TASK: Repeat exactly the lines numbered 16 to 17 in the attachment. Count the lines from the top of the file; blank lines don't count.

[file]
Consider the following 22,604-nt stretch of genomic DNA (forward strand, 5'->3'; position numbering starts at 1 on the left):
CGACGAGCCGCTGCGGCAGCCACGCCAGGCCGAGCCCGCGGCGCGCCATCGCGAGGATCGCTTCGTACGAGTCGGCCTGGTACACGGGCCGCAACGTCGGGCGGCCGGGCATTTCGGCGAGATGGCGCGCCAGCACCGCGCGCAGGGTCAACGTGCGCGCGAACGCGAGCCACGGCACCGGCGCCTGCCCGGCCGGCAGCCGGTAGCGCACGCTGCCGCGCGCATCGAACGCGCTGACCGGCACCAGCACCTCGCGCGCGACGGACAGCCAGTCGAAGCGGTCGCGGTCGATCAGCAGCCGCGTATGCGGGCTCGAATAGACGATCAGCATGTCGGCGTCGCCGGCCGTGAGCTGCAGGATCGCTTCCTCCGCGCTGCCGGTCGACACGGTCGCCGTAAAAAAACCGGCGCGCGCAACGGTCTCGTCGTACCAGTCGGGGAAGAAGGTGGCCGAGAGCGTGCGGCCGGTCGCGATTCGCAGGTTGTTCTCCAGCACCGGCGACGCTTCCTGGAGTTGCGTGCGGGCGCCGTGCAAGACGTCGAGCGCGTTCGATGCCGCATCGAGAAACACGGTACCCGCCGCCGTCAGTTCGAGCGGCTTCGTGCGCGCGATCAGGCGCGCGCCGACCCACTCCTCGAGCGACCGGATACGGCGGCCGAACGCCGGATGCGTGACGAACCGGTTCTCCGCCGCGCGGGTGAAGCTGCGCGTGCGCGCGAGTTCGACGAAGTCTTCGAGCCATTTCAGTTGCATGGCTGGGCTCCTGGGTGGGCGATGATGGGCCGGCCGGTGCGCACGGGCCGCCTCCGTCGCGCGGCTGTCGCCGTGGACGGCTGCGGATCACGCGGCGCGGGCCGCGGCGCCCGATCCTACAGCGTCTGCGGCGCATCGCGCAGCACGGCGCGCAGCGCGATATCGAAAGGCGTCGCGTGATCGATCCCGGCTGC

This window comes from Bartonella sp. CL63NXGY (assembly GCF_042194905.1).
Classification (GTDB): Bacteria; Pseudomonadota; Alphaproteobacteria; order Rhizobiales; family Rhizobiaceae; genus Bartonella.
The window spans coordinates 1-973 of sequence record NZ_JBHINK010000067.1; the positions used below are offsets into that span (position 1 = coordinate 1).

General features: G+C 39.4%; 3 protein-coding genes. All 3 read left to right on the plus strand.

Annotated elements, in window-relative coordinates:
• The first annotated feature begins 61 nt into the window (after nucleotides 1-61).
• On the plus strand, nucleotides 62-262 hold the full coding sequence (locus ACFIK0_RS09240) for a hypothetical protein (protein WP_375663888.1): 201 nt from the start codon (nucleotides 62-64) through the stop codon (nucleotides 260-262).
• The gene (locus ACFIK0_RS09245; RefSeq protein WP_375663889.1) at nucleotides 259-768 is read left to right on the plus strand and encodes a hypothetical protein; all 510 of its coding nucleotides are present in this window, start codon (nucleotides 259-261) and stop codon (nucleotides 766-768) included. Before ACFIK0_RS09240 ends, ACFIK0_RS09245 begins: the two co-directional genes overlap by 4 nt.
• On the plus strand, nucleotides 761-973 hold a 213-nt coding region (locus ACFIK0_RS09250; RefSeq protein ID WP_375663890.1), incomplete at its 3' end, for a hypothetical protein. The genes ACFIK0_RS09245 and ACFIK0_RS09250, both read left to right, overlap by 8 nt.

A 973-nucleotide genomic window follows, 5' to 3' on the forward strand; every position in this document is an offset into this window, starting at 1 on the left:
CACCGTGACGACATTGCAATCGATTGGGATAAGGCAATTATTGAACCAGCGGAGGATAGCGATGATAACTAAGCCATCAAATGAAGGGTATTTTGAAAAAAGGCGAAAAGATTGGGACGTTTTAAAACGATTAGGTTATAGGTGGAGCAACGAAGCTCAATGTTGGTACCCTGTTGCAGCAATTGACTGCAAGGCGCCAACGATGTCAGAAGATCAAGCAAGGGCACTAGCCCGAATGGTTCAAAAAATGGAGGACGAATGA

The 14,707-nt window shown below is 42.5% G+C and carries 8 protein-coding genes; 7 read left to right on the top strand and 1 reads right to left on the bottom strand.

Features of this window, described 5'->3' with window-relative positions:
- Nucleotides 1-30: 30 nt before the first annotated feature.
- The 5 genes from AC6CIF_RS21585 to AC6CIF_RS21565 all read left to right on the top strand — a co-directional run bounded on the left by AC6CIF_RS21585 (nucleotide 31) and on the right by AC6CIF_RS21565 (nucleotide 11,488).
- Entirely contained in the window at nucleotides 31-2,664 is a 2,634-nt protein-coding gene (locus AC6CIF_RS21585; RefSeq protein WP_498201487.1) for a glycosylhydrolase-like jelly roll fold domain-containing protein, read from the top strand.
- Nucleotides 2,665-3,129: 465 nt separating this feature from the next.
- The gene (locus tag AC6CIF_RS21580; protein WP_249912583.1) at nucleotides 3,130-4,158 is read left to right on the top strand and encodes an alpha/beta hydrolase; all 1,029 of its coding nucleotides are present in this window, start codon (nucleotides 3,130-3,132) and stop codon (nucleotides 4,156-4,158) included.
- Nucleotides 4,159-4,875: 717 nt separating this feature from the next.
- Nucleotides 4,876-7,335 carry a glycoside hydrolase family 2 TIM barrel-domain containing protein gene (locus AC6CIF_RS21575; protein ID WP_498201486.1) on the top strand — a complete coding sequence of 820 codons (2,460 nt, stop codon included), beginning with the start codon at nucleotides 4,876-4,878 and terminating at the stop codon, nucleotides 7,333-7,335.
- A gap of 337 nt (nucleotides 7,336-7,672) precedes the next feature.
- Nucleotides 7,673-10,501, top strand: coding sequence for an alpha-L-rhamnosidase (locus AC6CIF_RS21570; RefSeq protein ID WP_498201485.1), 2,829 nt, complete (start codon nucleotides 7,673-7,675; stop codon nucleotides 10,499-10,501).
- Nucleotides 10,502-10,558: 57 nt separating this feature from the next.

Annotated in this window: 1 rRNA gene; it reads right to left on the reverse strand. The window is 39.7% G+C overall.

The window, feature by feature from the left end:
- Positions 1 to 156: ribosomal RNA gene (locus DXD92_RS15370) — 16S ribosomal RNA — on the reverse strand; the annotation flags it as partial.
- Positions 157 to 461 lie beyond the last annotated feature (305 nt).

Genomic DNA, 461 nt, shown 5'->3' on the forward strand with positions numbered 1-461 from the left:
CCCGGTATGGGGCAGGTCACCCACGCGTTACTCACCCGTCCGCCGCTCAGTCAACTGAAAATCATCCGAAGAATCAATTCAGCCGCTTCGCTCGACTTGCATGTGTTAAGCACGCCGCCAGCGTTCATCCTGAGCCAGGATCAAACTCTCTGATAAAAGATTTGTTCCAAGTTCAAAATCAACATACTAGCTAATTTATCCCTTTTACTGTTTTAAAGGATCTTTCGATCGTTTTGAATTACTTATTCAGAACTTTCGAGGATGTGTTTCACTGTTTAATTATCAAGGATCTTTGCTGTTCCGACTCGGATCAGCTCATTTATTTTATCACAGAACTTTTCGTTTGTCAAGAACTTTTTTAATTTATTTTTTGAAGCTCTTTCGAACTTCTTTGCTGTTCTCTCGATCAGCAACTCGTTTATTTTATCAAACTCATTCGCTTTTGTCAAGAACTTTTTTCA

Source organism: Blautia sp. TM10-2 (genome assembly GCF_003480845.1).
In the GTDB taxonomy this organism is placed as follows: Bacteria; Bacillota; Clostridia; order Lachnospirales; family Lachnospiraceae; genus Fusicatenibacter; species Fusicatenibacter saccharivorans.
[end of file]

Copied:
- Nucleotides 1-30: 30 nt before the first annotated feature.
- The 5 genes from AC6CIF_RS21585 to AC6CIF_RS21565 all read left to right on the top strand — a co-directional run bounded on the left by AC6CIF_RS21585 (nucleotide 31) and on the right by AC6CIF_RS21565 (nucleotide 11,488).